Like father, like son: Familial bond grows as Emerson Russell aims to walk on at father Jerome’s alma mater Samford

Published 9:00 am Sunday, June 16, 2024

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By ANDREW SIMONSON | Sports Editor

Emerson Russell and his father, Jerome, have always had a strong relationship, one that goes beyond sports.

“My relationship with my dad has always been good,” Emerson said. “He’s always pushed me to be a better athlete, student, man and all that, and he’s always strives for me to be better than he was and everything he does is to benefit me.”

The Russells’ relationship was built on sports from early on. With Emerson being the only boy out of four children, Jerome actively sought out ways to bond with his son, and sports was one of those avenues.

“Emerson kind of was like my only guy that I can hang out with in the home for the longest,” Jerome said. “So, he and I, we’re pretty close. And of course, through Little League, I coached him up until he got to eighth grade. We always had that relationship with sports and being the only guys in the house, so it was pretty cool.”

However, Jerome’s love of sports didn’t come from just anywhere.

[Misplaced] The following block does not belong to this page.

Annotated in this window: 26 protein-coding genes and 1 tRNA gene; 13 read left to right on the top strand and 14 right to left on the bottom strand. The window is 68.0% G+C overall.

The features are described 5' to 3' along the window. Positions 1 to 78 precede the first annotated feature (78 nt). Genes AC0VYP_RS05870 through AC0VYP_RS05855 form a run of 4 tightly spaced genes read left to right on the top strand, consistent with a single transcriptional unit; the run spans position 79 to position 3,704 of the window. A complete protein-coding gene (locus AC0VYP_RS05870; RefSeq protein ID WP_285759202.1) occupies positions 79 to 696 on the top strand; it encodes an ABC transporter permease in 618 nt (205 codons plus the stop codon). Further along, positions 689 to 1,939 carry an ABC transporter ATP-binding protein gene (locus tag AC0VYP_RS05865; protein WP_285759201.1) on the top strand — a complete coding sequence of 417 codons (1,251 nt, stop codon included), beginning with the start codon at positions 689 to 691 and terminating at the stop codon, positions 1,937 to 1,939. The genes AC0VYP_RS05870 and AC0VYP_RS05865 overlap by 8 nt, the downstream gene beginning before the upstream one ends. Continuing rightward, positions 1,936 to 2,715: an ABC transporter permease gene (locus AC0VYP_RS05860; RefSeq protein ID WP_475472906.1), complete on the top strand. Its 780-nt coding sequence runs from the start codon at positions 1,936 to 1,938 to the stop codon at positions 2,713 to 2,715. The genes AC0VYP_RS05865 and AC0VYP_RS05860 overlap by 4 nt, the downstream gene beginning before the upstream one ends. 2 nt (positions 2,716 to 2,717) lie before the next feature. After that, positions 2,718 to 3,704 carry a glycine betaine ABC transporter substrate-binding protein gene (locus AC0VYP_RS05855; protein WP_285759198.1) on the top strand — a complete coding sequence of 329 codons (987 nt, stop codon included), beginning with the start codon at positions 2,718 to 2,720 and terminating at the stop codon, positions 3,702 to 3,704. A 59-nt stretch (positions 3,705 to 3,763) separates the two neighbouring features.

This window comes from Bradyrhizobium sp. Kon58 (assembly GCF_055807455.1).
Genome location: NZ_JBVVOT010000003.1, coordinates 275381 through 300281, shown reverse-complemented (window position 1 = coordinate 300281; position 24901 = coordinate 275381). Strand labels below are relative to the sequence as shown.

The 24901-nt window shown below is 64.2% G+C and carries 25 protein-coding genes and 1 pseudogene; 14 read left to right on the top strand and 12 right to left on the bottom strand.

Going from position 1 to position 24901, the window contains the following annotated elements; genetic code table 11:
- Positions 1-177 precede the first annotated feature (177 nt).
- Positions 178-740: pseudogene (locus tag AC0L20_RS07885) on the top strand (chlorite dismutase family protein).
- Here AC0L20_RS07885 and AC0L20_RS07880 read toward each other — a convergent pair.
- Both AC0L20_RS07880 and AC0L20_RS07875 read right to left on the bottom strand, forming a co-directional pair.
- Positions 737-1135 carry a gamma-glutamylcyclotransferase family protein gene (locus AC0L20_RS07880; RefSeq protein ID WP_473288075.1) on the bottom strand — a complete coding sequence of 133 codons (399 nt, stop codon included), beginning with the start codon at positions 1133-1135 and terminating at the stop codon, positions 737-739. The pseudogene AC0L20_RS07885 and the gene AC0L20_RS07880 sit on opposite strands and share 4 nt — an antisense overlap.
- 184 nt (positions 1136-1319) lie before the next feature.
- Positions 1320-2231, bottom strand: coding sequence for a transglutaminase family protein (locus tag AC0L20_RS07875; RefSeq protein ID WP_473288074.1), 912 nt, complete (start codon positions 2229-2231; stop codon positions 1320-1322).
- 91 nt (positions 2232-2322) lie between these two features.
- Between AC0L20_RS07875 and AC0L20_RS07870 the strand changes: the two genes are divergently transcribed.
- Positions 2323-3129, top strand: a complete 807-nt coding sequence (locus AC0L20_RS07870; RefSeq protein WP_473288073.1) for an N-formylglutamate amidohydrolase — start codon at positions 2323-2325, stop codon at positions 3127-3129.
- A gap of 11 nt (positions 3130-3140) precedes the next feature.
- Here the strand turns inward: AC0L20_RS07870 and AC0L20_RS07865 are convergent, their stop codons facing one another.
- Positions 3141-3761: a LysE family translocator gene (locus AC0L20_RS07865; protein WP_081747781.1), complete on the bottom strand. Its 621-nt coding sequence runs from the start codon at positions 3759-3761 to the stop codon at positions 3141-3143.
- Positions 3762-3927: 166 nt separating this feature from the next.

Jerome played running back at Samford University from 1996-99 before enlisting in the Army. While he was there, he broke the career rushing yards record with 3,122 yards and currently sits in third place on the program’s all-time list. He also has the most punt return yards in program history with 769 yards.

Jerome’s love of football eventually rubbed off on Emerson after he started watching football on TV with him, and eventually, he signed up to play flag football.

During that time, Jerome used his knowledge and skills to coach Emerson and helped explain to him how to play the game well and pushed him to be better.

While it wasn’t always easy at first, Emerson grew to love football and used Jerome’s teachings to develop quicker than some of his peers.

“At times, I think he got frustrated because early on, not in the later years, because I may have pushed him a little bit harder than I pushed some of the other players,” Jerome said. “But I think he grew to appreciate it, and I basically try to give guidance, teach him about a game that I fell in love with and just telling things to look for. I think it may have pushed his sports IQ a little bit faster because he was living with the coach. So, I could explain things in more detail to him and also tell him why we’re doing things a certain way where everyone else, you just kind of trust that they trust you.”

Another way Jerome helped grow Emerson’s game was showing him the specific ways he could use his smaller size to his advantage. Both father and son are similarly built as smaller running backs, with Emerson ending his senior year at 5-foot-7, 155 pounds.

Through Jerome’s guidance, Emerson learned how to be quick on his feet to avoid being hit.